Why Your Business Should Be on Google+ (guest post)
Guest post by Matt Polsky, social media director for Veterans United Home Loans
By now, many of us have already started setting up our Google+ business pages, and have noticed that there’s nothing overly special about these business pages yet, since they currently lack a vanity URL, have no setting for multiple admins and closely resemble a personal page. However, they will be connected back to Google’s search engine in a way that removes the noise made by competitors.
Towards the end of October, I did a simple search using the + operator, which has long been used as a way of identifying words that are required to appear in the desired results. Instead of receiving my query, I was given an error message saying, “The + operator has been replaced. To search for an exact word or phrase, use double quotation marks.”
So where did the + operator go, and why would they replace it? Simply put, the + operator has been assigned a new job – directly send users to a business’ Google+ page. Google refers to this as Google+ Direct Connect and gives every business a reason to have a Google+ page.
For traditional searches, Google+ pages will show up in the SERPs like any other page and will not be weighted any more different than any other page, to comply with anti-trust regulations. However, when a user searches with a “+” in front of a business’ name, they will go directly to that business’ Google+ page, and will not see any other search results.
This feature could be extremely advantageous for brands, making them able to funnel users directly to the information they want show, removing the presence of other sites that get in the way.
Google+ Direct Connect is still in its beta phase and won’t work for every Google+ page just yet. As Google experiments with Direct Connect, they will establish a stronger algorithm and will make it more widely available. As of now, a page’s eligibility for Direct Connect is determined by signals that determine relevancy and popularity, such as social signals, a link between your Google+ page and your website as well as the number of actual searches for that particular brand.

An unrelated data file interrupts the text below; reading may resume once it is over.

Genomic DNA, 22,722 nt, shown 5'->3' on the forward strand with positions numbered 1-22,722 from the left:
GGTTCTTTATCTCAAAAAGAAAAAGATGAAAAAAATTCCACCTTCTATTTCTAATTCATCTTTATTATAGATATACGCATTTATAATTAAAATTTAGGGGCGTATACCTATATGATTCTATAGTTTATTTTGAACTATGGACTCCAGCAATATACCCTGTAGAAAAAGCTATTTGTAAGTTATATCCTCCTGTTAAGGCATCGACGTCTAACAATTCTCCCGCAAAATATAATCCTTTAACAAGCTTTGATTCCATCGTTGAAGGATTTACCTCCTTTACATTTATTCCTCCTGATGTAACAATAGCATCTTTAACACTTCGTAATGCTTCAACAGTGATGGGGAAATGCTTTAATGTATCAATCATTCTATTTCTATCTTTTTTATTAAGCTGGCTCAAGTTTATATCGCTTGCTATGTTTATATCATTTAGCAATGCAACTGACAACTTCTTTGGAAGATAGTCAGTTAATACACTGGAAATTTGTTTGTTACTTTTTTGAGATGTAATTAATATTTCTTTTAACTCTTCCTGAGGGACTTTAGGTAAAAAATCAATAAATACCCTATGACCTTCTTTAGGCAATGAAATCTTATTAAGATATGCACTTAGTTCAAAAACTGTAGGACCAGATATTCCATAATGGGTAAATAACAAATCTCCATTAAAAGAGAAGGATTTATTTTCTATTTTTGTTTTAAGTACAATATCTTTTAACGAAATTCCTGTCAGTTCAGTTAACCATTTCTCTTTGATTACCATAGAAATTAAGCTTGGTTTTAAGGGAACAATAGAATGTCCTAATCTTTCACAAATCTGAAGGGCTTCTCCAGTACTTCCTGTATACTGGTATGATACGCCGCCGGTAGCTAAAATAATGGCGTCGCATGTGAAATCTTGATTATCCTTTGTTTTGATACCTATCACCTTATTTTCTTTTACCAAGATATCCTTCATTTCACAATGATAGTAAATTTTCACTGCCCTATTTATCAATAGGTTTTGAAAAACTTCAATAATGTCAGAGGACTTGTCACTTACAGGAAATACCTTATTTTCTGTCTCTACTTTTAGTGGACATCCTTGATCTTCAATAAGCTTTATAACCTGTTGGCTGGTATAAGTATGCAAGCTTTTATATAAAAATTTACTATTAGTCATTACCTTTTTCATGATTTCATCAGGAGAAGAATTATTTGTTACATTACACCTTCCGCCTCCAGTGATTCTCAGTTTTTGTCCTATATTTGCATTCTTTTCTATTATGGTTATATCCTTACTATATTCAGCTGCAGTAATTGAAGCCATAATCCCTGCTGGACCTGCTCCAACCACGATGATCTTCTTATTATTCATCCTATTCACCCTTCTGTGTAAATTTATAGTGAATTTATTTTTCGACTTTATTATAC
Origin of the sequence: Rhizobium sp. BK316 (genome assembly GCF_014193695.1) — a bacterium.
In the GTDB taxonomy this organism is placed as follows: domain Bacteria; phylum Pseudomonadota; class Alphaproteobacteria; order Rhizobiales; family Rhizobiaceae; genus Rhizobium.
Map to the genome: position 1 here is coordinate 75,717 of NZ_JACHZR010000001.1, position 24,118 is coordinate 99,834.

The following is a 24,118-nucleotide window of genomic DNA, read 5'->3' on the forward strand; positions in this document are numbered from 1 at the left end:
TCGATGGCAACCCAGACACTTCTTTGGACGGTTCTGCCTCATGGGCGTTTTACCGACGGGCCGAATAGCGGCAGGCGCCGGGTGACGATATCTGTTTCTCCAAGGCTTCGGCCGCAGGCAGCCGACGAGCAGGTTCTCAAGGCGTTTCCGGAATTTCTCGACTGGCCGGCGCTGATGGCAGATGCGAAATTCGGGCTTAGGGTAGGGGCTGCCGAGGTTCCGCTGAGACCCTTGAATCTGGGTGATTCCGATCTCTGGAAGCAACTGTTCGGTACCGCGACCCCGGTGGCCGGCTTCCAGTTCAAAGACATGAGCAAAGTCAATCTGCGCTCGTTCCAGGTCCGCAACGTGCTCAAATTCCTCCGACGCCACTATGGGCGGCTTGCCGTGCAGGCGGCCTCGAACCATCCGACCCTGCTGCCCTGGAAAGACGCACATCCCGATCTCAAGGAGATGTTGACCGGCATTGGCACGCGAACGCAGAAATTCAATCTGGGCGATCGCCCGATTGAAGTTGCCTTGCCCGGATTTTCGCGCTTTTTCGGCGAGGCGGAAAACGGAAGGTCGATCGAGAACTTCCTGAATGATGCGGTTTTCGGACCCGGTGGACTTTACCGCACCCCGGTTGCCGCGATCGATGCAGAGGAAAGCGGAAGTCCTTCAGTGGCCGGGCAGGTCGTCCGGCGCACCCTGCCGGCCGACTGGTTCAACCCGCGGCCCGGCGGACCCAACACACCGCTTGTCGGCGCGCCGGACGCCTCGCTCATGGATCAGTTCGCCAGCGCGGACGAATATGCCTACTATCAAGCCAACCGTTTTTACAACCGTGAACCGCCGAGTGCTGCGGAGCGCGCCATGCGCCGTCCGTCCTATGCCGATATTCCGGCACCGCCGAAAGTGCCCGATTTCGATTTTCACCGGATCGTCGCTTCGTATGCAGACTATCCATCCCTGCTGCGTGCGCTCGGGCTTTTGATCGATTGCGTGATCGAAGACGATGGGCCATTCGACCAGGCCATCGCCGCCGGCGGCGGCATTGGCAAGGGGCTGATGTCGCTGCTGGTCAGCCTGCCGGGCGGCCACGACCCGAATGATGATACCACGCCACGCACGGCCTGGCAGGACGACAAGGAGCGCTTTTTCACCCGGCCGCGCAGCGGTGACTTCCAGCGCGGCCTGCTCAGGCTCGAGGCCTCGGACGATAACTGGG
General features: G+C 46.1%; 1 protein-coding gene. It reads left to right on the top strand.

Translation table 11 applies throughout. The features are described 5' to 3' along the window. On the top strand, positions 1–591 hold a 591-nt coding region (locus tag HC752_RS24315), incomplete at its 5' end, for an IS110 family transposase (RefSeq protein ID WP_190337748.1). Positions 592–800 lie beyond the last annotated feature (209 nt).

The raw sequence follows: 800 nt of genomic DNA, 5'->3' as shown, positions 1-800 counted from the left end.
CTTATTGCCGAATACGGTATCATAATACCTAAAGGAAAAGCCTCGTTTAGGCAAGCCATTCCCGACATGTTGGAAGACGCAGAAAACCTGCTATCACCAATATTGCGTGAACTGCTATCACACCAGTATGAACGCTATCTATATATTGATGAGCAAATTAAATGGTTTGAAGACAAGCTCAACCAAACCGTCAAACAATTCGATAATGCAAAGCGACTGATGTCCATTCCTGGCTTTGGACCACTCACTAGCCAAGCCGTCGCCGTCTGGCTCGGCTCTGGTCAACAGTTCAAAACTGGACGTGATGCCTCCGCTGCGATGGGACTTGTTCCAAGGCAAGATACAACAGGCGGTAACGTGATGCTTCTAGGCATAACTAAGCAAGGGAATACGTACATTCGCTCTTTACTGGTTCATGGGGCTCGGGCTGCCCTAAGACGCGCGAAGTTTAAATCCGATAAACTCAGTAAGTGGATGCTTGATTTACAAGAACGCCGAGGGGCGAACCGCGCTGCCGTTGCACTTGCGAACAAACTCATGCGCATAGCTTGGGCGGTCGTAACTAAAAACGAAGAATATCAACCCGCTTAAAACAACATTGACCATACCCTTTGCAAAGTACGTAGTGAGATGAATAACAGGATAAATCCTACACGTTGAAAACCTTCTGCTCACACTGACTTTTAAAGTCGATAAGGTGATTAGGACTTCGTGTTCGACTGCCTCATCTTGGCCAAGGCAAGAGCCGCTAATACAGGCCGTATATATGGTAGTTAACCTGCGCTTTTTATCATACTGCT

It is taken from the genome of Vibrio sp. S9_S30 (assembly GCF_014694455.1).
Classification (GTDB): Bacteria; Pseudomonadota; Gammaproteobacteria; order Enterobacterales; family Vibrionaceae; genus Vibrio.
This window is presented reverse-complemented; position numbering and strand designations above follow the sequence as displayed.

So after the addition of branded pages, will Google+ become the next Facebook or Twitter? Well that is up to Google. They most certainly have the resources, but they lack providing value that is different from Facebook or Twitter, which has caused users to refrain from repeatedly using their service.
At Pubcon 2011, a premier online marketing conference, one of the speakers asked a room of 300 social media specific marketers, who uses Google+ and nearly every hand went up. The next question was who uses Google+ on a daily basis and only four hands went up.
While Google+ may be lacking in stickiness as of now, you must still consider that Google, the premier search engine, is in control of this social network and in the past months, social signals have had a strong effect on the SERPs. In addition to this, remember that Google+ has only been live just over 120 days, yet holds over 40 million users.
As Google sorts out how to provide value different from other social networks, the only remaining problem for businesses is finding the right strategy to persuade customers to use the new + operation and bypass other brands results.
Google loves change and to keep people guessing, which means I feel we can all expect to see Google+ go through a metamorphosis in the upcoming months to a platform that will make it a true competitor with Facebook. With all that being said, what features would you like to see Google add to Google+?
Matt Polsky works in Search and Social Media Marketing and is the Social Media Director for Veterans United Home Loans, the nation’s leading dedicated provider of VA home loans. Connect with Matt on Twitter @mattpolsky.
Brian Solis is principal at Altimeter Group, a research-based advisory firm. Solis is globally recognized as one of the most prominent thought leaders and published authors in new media. A digital analyst, sociologist, and futurist, Solis has studied and influenced the effects of emerging media on business, marketing, publishing, and culture. His current book, Engage, is regarded as the ...
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